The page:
By Angelos Anastasiou
FOLLOWING a week of denials, the widely suspected backroom deal between former Central Bank governor Panicos Demetriades and the government was confirmed by Finance Minister Harris Georgiades, amidst declarations of outrage by opposition.
Speaking on public radio on Monday, Georgiades tried to appear nonchalant while acknowledging the rumoured behind-the-scenes bargaining that led to Demetriades’ sudden resignation last Monday.
“It was an agreement between the outgoing governor and the government for his voluntary departure,” he said.
Demetriades’ resignation drew criticism when it emerged that it came with a reported €265,000, or roughly two years’ salaries, paid to him by the government in compensation, while his employment contract included a similar clause only in the event of his dismissal – but not his voluntary exit.
“His resignation was voluntary but what the governor had asked for – and the government accepted – was the payment of this amount in compensation,” Georgiades said.
The finance minister’s admission of haggling included a strange assertion that the government “never tried to claim otherwise”, even though the government’s spokesman Christos Stylianides and his deputy Victoras Papadopoulos, as well as Anastasiades, were explicit in denying charges of backroom dealing throughout last week.
But despite Monday’s revelation, the bigger picture remained blurry as Georgiades made no mention of the attorney general’s decision to suspend prosecution against Demetriades, also rumoured to be part of the deal.
Later on Monday, socialist opposition party EDEK issued a harsh statement lambasting the government’s bartering, signing it off with a vague suggestion that Demetriades’ access to information allowed him to secure a favourable deal.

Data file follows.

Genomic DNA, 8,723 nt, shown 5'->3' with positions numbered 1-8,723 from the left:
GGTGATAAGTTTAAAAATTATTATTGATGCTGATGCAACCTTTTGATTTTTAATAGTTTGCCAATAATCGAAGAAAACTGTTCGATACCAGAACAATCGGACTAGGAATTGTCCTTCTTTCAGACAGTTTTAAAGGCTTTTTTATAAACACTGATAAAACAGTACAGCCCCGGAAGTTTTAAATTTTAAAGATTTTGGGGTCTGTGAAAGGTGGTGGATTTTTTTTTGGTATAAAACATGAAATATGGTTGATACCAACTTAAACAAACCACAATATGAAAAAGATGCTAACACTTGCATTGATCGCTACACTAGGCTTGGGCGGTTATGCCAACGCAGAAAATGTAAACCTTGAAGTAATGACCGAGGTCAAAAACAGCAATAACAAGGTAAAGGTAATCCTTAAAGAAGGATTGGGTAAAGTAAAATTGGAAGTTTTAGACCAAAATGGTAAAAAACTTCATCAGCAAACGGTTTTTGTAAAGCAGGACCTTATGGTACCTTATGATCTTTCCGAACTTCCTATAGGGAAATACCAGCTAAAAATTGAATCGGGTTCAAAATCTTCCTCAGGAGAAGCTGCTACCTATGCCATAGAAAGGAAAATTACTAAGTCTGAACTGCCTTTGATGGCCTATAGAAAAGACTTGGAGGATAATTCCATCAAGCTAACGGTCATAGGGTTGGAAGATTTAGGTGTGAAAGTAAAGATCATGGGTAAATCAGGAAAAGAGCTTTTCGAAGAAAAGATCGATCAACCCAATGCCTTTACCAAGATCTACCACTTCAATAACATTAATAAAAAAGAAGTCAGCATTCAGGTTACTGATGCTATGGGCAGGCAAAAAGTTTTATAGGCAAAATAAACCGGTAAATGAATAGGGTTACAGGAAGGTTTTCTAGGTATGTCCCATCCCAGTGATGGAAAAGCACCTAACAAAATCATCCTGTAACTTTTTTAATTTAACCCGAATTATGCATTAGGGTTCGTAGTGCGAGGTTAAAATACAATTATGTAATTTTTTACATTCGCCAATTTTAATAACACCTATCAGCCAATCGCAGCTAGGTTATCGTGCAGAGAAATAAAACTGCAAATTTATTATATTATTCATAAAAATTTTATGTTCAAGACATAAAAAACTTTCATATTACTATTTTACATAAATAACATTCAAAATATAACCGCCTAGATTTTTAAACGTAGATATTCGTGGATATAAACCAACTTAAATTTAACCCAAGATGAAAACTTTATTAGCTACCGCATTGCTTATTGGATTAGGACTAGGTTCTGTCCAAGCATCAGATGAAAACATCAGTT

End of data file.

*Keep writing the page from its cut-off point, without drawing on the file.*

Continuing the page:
“For one week, the president and the government spokesman told the public that the governor’s resignation was the result of an ‘understanding’ and that ‘there had been no transaction’,” EDEK’s statement said.
“The withdrawal of the prosecutions against him, almost simultaneously to his resignation, coupled with the outrageous severance package he received, as well as the finance minister’s admission, leave the government irreparably exposed in the eyes of the public.”
Ruling party DISY’s spokesman Prodromos Prodromou tried to downplay the issue, alluding to near-unanimous earlier calls by political parties for the need to replace the governor, and claiming that the final “arrangement” was in the country’s best interest.
“Did some parties prefer to have kept the situation of disarray, conflict, and destructive decision-making?” he mused.
“Let’s not bury our heads in the sand – ideally, this arrangement would have been come to months ago,” he said.
With regard to the issue of severance pay, Prodromou argued that Demetriades “was entitled to some compensation” due to the fact that his contract wouldn’t be up for three more years, and accused parties citing the figure of “playing to the suffering of the unemployed and the low-income earners”, a practice which he dubbed “not serious”.